Summary: The sin of covetousness as set forth in Luke 12:13-21 warns of the danger of greed.
During the final few months of Jesus’ life he journeyed from Galilee to Jerusalem, where he would be crucified. While traveling to Jerusalem Jesus gave his followers some very important teaching regarding discipleship. His instruction covered a number of different topics regarding Christian discipleship. Jesus’ next topic deals with the doctrine of covetousness.
Today, let’s read about the parable of the rich fool in Luke 12:13-21:
13 Someone in the crowd said to him, “Teacher, tell my brother to divide the inheritance with me.” 14 But he said to him, “Man, who made me a judge or arbitrator over you?” 15 And he said to them, “Take care, and be on your guard against all covetousness, for one’s life does not consist in the abundance of his possessions.” 16 And he told them a parable, saying, “The land of a rich man produced plentifully, 17 and he thought to himself, ‘What shall I do, for I have nowhere to store my crops?’ 18 And he said, ‘I will do this: I will tear down my barns and build larger ones, and there I will store all my grain and my goods. 19 And I will say to my soul, “Soul, you have ample goods laid up for many years; relax, eat, drink, be merry.” ’ 20 But God said to him, ‘Fool! This night your soul is required of you, and the things you have prepared, whose will they be?’ 21 So is the one who lays up treasure for himself and is not rich toward God.” (Luke 12:13-21)
In Dr. Philip Ryken’s commentary on Luke he gives an illustration from John Grisham’s novel The Testament. Grisham’s novel opens with the dying words of a man who will soon be parted from all his money. Here are his last thoughts on earth:
Day, even the last hour now. I’m an old man, lonely and unloved, sick and hurting and tired of living. I am ready for the hereafter; it has to be better than this. . . . My assets exceed eleven billion dollars. I own silver in Nevada and copper in Montana and coffee in Kenya and coal in Angola and rubber in Malaysia and natural gas in Texas and crude oil in Indonesia and steel in China. My companies own companies. . . . My money is the root of this misery. I had three families – three ex-wives who bore seven children, six of who are still alive and doing all they can to torment me. . . . I am estranged from all the wives and all the children. They’re gathering here today because I’m dying and it’s time to divide the money.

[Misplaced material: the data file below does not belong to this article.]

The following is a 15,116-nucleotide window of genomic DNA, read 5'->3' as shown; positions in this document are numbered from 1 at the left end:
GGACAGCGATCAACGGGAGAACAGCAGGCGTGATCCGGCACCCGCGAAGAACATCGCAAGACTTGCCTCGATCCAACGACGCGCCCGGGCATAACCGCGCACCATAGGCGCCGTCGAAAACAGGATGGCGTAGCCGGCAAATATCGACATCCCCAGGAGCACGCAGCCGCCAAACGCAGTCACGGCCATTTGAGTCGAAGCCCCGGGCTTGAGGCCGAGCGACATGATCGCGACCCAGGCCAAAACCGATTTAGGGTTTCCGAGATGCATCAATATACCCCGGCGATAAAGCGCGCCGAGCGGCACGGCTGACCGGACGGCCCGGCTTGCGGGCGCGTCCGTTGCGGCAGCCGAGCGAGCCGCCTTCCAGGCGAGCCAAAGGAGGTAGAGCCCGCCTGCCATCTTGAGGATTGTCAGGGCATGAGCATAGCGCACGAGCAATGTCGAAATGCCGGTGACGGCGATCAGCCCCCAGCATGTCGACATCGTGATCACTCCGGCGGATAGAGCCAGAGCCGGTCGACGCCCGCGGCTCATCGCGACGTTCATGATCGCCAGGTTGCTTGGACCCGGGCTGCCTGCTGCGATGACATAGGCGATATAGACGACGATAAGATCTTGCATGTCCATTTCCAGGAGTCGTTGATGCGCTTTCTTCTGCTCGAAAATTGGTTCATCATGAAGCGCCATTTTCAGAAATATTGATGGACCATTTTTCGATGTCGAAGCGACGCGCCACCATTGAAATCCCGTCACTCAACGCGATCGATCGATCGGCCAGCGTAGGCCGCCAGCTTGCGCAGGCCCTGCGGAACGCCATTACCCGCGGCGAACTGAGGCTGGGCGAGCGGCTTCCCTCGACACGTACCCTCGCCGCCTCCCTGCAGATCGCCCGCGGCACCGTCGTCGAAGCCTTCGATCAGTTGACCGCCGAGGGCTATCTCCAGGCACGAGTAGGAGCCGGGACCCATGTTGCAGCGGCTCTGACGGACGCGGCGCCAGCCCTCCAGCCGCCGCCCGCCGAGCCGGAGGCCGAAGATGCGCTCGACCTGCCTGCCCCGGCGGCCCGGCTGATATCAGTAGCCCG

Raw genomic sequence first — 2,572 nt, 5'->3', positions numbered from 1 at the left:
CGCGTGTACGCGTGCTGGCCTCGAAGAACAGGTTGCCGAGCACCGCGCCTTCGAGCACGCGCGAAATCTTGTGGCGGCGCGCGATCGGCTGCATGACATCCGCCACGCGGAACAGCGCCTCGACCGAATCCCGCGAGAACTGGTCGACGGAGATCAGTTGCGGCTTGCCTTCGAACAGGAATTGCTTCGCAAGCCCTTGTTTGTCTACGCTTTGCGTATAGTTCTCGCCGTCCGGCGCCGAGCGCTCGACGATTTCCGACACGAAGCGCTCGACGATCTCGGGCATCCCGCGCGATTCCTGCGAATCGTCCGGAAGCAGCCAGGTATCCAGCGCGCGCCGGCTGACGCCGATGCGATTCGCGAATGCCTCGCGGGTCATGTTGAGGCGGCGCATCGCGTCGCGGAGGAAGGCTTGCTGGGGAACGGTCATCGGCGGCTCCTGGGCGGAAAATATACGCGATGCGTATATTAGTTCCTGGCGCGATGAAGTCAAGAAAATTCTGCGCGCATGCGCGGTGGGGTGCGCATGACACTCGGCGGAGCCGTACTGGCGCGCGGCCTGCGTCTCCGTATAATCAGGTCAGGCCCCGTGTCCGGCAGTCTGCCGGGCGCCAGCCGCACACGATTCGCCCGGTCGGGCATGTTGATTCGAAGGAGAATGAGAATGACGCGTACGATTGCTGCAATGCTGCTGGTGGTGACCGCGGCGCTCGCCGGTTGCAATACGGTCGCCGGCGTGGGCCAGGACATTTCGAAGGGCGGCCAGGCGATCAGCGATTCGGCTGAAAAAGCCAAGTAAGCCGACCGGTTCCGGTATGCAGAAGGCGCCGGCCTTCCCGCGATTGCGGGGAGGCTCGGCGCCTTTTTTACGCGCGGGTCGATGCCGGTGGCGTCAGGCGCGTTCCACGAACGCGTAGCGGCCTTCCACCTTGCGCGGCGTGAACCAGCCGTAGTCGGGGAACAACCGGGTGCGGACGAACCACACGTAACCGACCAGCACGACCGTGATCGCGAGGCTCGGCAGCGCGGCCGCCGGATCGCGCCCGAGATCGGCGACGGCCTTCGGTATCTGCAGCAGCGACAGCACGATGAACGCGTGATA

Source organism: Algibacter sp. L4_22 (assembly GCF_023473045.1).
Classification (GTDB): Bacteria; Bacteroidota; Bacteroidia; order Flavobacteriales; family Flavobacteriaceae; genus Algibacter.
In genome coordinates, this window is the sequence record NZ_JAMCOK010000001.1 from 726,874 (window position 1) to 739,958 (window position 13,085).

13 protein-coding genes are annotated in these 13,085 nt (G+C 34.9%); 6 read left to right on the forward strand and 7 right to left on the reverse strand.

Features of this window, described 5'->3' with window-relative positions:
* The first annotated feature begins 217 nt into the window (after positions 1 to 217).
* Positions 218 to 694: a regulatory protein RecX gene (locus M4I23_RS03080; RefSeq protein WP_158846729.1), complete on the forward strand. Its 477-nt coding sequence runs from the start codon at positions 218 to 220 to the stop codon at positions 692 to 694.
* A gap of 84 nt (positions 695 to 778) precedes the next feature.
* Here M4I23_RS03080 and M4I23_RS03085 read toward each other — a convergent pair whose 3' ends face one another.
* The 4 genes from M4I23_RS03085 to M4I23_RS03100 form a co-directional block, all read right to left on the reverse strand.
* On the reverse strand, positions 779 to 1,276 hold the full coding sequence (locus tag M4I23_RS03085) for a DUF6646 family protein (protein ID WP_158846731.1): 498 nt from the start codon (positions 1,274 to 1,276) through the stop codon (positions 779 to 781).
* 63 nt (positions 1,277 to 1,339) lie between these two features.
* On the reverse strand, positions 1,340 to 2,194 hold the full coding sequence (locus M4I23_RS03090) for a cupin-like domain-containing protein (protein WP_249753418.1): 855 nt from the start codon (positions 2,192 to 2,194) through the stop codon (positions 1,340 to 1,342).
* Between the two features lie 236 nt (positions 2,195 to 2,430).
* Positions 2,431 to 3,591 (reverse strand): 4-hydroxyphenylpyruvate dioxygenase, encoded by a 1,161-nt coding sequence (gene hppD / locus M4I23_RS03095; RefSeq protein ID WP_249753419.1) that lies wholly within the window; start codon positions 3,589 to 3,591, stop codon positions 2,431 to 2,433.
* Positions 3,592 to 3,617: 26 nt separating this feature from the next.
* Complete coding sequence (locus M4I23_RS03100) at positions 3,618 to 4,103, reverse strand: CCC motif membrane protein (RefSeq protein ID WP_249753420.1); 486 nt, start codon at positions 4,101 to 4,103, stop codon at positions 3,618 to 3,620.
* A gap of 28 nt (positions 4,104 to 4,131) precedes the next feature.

Then Ryken comments, “Whether rich or poor, this is how life always ends: with the dead leaving it all behind, and the living dividing whatever is left. Yet the living are not always satisfied with the way things get divided.” That was true of the man who approached Jesus to adjudicate an inheritance dispute in Luke 12:13-21. Jesus used this opportunity to address the sin of covetousness.
The analysis of the sin of covetousness as set forth in Luke 12:13-21 warns us of the danger of greed.
Let’s use the following outline:
1. The Request to Jesus (12:13)
2. The Answer of Jesus (12:14)
3. The Warning of Jesus (12:15)
4. The Parable of Jesus (12:16-21)
I. The Request to Jesus (12:13)
First, let’s look at the request to Jesus.
Luke wrote that someone in the crowd said to Jesus, “Teacher, tell my brother to divide the inheritance with me” (12:13).
Jesus has been teaching on various topics regarding Christian discipleship. He had been encouraging his disciples to fear God and not to fear any person, especially for being a follower of Jesus. He urged his disciples to acknowledge him before all other people, and said that he will reward them by acknowledging them before God and the angels in heaven.
Then, suddenly, as if the man had not been listening to a word that Jesus said, he told Jesus – he didn’t ask, but told Jesus – to tell his brother to divide the inheritance with him. What astonishing impertinence: To tell the Son of God and Lord of glory what he must do!
Do you ever tell God what he must do? Do you go to God and tell him that he should do something for you, as if he is there to facilitate your agenda, your priorities, or your desires?
II. The Answer of Jesus (12:14)
Second, notice the answer of Jesus.
Jesus did not like the impertinence of the man at all because he addressed him as “Man,” something like our English “Mister.” Jesus said to him, “Man, who made me a judge or arbitrator over you?” (12:14).